Keeping It Incorporeal - An Interview with French arthouse maestro Olivier Assayas

The controversial new movie from Olivier Assayas, Personal Shopper, features Hollywood superstar Kristen Stewart as a young professional trying to communicate with her deceased twin brother in the afterlife. “I want to take people into weird areas,” he tells Roe McDermott.

Olivier Assayas’ latest film tells two stories; one about a young professional woman working as an assistant for a famous celebrity, spending her days buying thousand-dollar belts and invaluable jewellery, recognising both the emptiness and seductive power of material possessions. The other is about a medium who is mourning the loss of her twin brother, trying to communicate with him in the afterlife, and being tormented by visions and spirits.

Of course, because this is an Olivier Assayas film, these two seemingly disparate stories are the experiences of the same woman, played by Kristen Stewart.

“It’s like when you’re at an arts exhibition and the card beside the painting says ‘mixed materials,’” laughs Assayas, referring to his intriguing blend of genres. “It’s mixed materials filmmaking.”

The Parisian has indeed put a unique spin on a traditional ghost story – in fact, he’s trying to redefine what we think of as ghosts. For him, believing in the supernatural is not a leap; we just have to look at ourselves to recognise that we’re constantly engaging with inexplicable energies.

“This story is really about someone trying to reconnect both with herself and her lost brother,” explains the 62-year-old director. “It’s about loneliness, about how you sustain yourself in a time of crisis and it’s also about your fears. Dealing with the paranormal and supernatural – it’s something we all have some experience of, in the sense that we all know that within our imagination and thought process is something that’s in our subconscious. We don’t have a clear hold on it, so we’re moved by forces we can’t see or understand. When we talk about the invisible and paranormal, we’re using very loaded words, but we’re using them to define some dark area within our psyche. And in movies, you can try be a bit literal about that dark part of ourselves.”

Assayas also enjoyed taking a modern approach to how we communicate with both ourselves and others. Kristen Stewart’s character Maureen describes herself as a medium, which may evoke images of crystal balls, tarot cards and seances, but Assayas’ vision is much more grounded in technology and science than one would expect. In Personal Shopper, invisible forces engage with modern technology, opening elevators and automatic doors, and sending eerie text messages to Maureen.

“I liked the idea of a movie set in a world where communication with the other side is possible,” says Assayas. “It’s not like other horror movies where you have to enter a different reality to encounter them. I wanted to have characters who could communicate with other beings and have that be part of their life experience. And I wanted to connect the film with the period where this felt natural, which was the late 19th century.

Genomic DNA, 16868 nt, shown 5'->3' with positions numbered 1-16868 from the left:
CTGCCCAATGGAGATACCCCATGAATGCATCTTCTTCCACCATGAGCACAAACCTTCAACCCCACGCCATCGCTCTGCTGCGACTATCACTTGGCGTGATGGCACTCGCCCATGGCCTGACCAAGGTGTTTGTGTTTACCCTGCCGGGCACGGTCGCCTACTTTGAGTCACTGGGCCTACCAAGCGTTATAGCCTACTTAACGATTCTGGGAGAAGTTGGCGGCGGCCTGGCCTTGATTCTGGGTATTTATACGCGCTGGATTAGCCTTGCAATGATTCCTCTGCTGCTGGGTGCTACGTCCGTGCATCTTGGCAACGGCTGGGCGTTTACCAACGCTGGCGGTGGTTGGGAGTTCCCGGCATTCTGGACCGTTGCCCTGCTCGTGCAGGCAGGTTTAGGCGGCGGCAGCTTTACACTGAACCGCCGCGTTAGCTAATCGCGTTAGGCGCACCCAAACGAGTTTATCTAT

There were extraordinary things happening in science that would have been considered unreal or magical just a few years before. You could communicate across oceans, you could capture movements with photographs, you could see through the body with X-rays. So why not communicate with the dead? For a few decades at the end of the 19th century, spiritism was connected with science more than anything else. I liked the idea of transcribing that reality in modern Paris.”

This is the second time he’s worked with Stewart, who became the first American to win the Cesar Award For Best Supporting Actress for her performance in Assayas’ Clouds Of Sils Maria. The director reveals he felt compelled to work with the 26-year-old again.

“I wanted to go further with Kristen after we worked together on Clouds Of Sils Maria,” he says, “because I felt frustrated with my own writing. When I wrote Clouds Of Sils Maria, I was really writing for Juliette Binoche who plays the lead, and Kristen’s character Valentine was a bit more one-dimensional. She was just a young, no-nonsense American girl, but I think what Kristen made of that part was amazing. So my thought was, ‘What would she make of a more complex part and where would she take it?’ That was very stimulating for me when I was writing. And she’s wonderful to work with, she has a quest for authenticity that’s most exciting.”

Despite Stewart’s beautifully brittle performance and Assayas’ passion for the project, Personal Shopper has been divisive, with the film even being met by prolonged booing at its Cannes screening. The director doesn’t seem too worried.

“Cannes is a very exciting place for that!” he says, clearly taking the controversy in his stride. “Part of the fun in making something like Personal Shopper is that I know it’s not going to be conventional. What’s exciting in cinema is to try things that have not been done – while also making them entertaining. A lot of pure experimental cinema can be very boring. I want to take people into weird areas while also giving them some pleasure. And the people who boo it? They’re enjoying themselves too, in some way.”

That’s the spirit.

Personal Shopper is in cinemas from March 17.

 

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